its true that we always see the past for light takes definite time to reach our eye.sunlight takes 8 minutes aprox to reach earth.that means we are seeing 8 minute old sun.can we argue in any way that we can see tha future.please help


Title: Re: Billiards and Physics
Post by: Fu-Kwun Hwang on July 20, 2007, 10:32:16 pm
we are seeing 8 minute old sun. So we can see the past instead of future.


Title: Re: Billiards and Physics
Post by: nadia_777 on December 29, 2007, 04:17:35 pm
Dear Mr Hwang I would like to know if you have written any article on billiard physics which comes with example code. I found the applet available really helpfull unfortunately some part of it seem quite complex and I was wondering if you further explanation is available somewhere in your website.

Thanks


Title: Re: Billiards and Physics
Post by: Fu-Kwun Hwang on December 29, 2007, 09:08:05 pm
I do not know what do you mean by "some part of it seem quite complex"? Which part?
Do you mean: how I processed the collision between two particles in two dimension?
If it is the case, please check out 2D Collision (http://www.phy.ntnu.edu.tw/ntnujava/index.php?topic=4.0)
You will find out how it was calculated and how the code was implemented (with source code).


Title: Re: Billiards and Physics
Post by: nadia_777 on February 15, 2008, 08:43:38 am
Dear Mr Hwang

I would like to understand how you approached about solving the collision problem. Did you use any sort of standard algorithm so that I go and read the right resource?

If not could you please explain to me how you solve the velocity after collision?

Thank you in advance.


Title: Re: Billiards and Physics
Post by: Fu-Kwun Hwang on February 15, 2008, 04:17:52 pm
Please check 2D Collision (http://www.phy.ntnu.edu.tw/ntnujava/index.php?topic=4.0) or  Collision 2D(EJS version) (http://www.phy.ntnu.edu.tw/ntnujava/index.php?topic=120)
for more information. You can find out the physics and the code from those two posts.


Title: Re: Billiards and Physics
Post by: nadia_777 on March 09, 2008, 08:06:39 am
Hi all,

I am trying to create a java pool game which monitors the users performance on how accurately they pocket balls. It is a one player game and I am having trouble with the algorithm related to motion and I used some of your code to implement that part but I am not getting the same result.   
Lets say that no collision occurs, when a force is applied upon the cue Ball, it travels along the right direction but it deviates from the trajectory more and more and end up in the wrong place. Could anyone tell me what the problem is? I am really. Thank you in advance.

Sample code from the Pool class
*************************
public void run()
 {
  Thread.currentThread().setPriority(Thread.MIN_PRIORITY);
  while (Thread.currentThread() == animThread)
  {
   delta = System.currentTimeMillis() - lastTime;
   lastTime += delta;
   if (ballMoved) AI(delta / 1000.);
   startTime += delay;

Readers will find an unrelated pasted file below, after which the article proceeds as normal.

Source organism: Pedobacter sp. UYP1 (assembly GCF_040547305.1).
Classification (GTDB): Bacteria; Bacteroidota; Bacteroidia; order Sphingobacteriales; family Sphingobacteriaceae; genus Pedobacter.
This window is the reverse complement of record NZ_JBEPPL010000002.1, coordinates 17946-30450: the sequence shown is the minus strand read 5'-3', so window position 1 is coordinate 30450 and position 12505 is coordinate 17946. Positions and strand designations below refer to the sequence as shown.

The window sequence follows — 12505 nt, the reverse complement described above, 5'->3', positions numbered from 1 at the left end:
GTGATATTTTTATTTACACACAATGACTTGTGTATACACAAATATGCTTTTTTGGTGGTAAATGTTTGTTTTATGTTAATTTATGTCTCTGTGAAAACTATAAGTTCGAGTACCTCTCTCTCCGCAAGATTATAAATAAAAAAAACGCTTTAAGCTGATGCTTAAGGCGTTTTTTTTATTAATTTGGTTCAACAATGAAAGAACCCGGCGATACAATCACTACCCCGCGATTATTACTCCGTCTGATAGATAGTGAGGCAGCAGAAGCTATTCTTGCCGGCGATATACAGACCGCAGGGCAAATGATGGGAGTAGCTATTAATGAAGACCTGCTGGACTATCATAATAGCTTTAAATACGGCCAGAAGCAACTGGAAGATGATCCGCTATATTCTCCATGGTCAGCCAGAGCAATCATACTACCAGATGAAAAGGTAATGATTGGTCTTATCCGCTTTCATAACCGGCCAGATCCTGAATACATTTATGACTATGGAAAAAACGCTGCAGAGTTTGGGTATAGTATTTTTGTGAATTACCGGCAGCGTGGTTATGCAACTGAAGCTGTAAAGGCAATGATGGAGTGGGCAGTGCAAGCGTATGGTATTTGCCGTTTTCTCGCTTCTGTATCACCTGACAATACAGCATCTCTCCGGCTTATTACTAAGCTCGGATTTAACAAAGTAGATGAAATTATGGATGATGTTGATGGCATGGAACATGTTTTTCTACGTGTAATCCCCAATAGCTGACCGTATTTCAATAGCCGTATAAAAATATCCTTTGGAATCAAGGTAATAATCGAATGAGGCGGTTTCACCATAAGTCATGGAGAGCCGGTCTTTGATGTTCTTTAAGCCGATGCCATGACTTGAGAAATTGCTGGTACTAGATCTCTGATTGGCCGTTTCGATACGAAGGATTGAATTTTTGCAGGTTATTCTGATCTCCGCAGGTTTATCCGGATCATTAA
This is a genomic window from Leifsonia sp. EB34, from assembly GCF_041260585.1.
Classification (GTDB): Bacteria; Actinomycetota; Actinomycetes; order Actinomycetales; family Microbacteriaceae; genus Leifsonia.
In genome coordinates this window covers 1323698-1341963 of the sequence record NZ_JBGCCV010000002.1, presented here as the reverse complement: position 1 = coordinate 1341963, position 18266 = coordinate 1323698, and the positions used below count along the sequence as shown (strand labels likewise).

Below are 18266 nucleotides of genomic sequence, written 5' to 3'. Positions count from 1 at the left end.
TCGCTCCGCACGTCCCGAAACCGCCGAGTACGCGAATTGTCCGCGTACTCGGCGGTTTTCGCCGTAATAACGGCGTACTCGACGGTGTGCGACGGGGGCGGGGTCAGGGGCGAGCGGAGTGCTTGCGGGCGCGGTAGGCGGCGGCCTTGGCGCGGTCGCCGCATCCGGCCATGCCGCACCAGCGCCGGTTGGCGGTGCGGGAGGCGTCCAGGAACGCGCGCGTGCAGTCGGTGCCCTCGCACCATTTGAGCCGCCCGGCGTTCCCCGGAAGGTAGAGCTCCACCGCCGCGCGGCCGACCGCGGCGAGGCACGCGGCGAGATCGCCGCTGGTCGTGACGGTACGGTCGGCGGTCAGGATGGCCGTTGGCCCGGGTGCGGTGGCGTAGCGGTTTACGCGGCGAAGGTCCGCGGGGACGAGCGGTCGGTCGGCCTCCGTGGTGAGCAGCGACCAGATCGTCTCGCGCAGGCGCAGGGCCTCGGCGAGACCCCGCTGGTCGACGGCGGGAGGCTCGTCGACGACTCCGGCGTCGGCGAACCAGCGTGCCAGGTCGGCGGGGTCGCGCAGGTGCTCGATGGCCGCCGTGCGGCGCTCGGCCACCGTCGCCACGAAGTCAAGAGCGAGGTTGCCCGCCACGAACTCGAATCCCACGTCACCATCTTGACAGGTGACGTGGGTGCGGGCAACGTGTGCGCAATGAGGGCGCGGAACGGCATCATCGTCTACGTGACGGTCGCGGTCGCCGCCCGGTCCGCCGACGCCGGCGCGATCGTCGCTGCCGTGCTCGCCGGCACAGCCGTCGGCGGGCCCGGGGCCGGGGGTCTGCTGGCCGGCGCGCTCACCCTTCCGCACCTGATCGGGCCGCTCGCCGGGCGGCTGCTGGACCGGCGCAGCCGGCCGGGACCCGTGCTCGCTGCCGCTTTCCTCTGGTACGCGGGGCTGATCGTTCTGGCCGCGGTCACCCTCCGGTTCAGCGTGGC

try { animThread.sleep(Math.max(0, startTime - System.currentTimeMillis())); }
   catch (InterruptedException e) {  break; }
  }
 }
 
 public void travel(double dt)
 {
  for (int i = 0; i < Arr.size(); i++)
   Arr.getBallAt(i).collision(cueBall);

   cueBall.travel(dt);
 
  for (int i = 0; i < Arr.size(); i++)
   Arr.getBallAt(i).travel(dt);//ball.AI(dt);

  for (int i = 0; i < Arr.size(); i++)
   ballMoved = cueBall.check(Arr.getBallAt(i));

   repaint();
 }

Sample code for Ball Class
********************
public boolean travel(double dt)
{
  if (!ballMoved)
   return false;

  double velocity = Math.sqrt(vx * vx + vy * vy);
  if (velocity != 0. && !inHole)
  {
   dx = vx / velocity;
   dy = vy / velocity;
   velocity -= 20 * dt;
   if (velocity < 0.)
   {
    vx = 0.;
    vy = 0.;
   }
   else
   {
    vx = velocity * dx;
    vy = velocity * dy;
   }
  }
  x += vx * dt; //increment the x value
  y += vy * dt; //increment the y value
 
  if(isWithinLimits(x, y))
    { /*no action taken*/ }
  else //if the x and y coordinate value are larger than the limits
    //which are the table boundary
   changeDirection();
 
  if (inHole && vx == 0 && vy == 0)
  {
   if (x < diameter)
    x = -radius;
   else if (x > xmax)
    x = xmax + radius;
   else
    x = xmax;
   if (y < diameter)
    y = -radius;
   else if (y > ymax - diameter)
    y = ymax + radius;
   ballMoved = false;
  }
  return inHole || checkhole();
 }
 
 public boolean isWithinLimits(int xx, int yy)
 {
  if (xx > xmin && xx < xmax && yy > ymin && yy < ymax)
   return true;
  else
   return false;
 }
 public void changeDirection()
 {
  if (inHole)
  {
   vx = 0.;
   vy = 0.;
   return;
  }
 
  if (x < xmin)
  {
    x = 2*xmin-x;
    vx = -vx;
  }
  else if (x > xmax)
  {
    x = 2 * xmax - x;
    vx = -vx;
  }
 
  if (y > ymax)
  {
    y = 2 * ymax - y;
    vy = -vy;
  }
  else if (y < ymin)
  {
    y = 2*ymin-y;
    vy = -vy;
  }
 }//end of method
 
 


Title: Re: Billiards and Physics
Post by: Fu-Kwun Hwang on March 09, 2008, 03:10:56 pm
Please provide explanation for the following code:
public void travel(double dt)
 {
  for (int i = 0; i < Arr.size(); i++)
  Arr.getBallAt(i).collision(cueBall);

  cueBall.travel(dt);
 
  for (int i = 0; i < Arr.size(); i++)
  Arr.getBallAt(i).travel(dt);//ball.AI(dt);

  for (int i = 0; i < Arr.size(); i++)
  ballMoved = cueBall.check(Arr.getBallAt(i));

  repaint();
 }


Title: Re: Billiards and Physics
Post by: nadia_777 on March 09, 2008, 10:48:34 pm
public void travel(double dt)
{
  //Arr is an array that contains all the balls except the cue ball
  //so each time all the balls are checked if the cueball has collided with them
  for (int i = 0; i < Arr.size(); i++)
  Arr.getBallAt(i).collision(cueBall);